so what? Patent and trademark law is not about some notion of originality. It, in part, about prior art, licensing and novel process or applications.
Apple paid good money to settle a case strategically based on technology they had invested in, so they could use a trademark they probably already owned. The owners of the trademark used the courts to stall them long enough to turn a profit.
Gee. It almost sounds like someone was making a buck without doing anything, and it wasn't Apple.
In short, please read my last comment. Hate on corp culture all you want, but recognize that Apple is just doing what every
other corp out there does: protects its interests and increases shareholder profit.
Pretending that they are wrong to do this is, plainly put, stupid. Because they are compelled by law as a corporation to do both of these things.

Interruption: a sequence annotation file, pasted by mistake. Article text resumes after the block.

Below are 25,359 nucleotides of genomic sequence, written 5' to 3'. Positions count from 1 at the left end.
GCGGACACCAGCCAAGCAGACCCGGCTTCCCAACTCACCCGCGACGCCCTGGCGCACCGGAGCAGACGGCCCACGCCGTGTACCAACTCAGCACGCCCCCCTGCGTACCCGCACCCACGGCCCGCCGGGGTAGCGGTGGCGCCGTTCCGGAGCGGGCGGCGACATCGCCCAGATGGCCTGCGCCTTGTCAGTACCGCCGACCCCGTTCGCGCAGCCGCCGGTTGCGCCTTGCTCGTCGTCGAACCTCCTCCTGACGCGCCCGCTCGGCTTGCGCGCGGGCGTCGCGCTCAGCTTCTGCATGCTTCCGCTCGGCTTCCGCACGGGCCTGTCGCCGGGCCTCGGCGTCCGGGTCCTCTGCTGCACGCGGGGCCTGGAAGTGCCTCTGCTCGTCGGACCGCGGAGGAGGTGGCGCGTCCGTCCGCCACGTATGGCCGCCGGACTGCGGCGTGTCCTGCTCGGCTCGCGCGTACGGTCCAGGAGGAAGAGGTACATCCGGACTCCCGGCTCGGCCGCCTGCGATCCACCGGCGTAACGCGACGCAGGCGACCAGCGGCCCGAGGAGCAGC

Failure to do so would place the officers of the company in a position where they might appear to default on their responsibilities, and make them open to dismissal (or worse) form the shareholders. This is a cold hard fact.
In short, I am criticizing the sloppy way people spout off "facts" that have no bearing on the subtle ways that corporations use the law to get what they want. At the end of the day, it doesn't matter at all that a Korean or Chinese holding company was sitting on a bunch of "iWords" waiting for the day Apple came calling. Apple owns the trademark because they bought it, just like corps own trademarks since the adoption of international trademark law.